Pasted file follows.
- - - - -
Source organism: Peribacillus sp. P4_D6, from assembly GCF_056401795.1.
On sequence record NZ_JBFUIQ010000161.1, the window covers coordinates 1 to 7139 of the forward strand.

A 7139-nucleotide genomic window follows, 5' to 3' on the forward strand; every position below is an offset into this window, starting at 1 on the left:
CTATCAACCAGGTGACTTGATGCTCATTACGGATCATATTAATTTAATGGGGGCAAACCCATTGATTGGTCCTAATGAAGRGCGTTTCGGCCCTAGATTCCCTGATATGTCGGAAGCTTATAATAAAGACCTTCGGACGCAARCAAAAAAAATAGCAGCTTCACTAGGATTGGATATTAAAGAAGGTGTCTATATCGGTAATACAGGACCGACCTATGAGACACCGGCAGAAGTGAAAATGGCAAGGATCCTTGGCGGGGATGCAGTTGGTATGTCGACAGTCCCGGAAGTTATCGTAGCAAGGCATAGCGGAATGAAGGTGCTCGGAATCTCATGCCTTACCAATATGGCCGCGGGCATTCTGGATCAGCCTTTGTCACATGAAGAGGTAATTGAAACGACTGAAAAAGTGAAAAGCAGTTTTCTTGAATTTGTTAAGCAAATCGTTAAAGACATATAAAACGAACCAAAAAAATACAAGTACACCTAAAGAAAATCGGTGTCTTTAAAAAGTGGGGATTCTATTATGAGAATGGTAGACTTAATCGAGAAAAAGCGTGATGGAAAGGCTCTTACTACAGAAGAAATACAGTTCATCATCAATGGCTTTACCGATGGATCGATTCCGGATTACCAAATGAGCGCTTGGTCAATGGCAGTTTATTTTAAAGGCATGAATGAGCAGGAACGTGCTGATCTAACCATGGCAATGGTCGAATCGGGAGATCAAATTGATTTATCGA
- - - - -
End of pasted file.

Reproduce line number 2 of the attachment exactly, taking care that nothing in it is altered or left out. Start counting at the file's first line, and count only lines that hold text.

On sequence record NZ_JBFUIQ010000161.1, the window covers coordinates 1 to 7139 of the forward strand.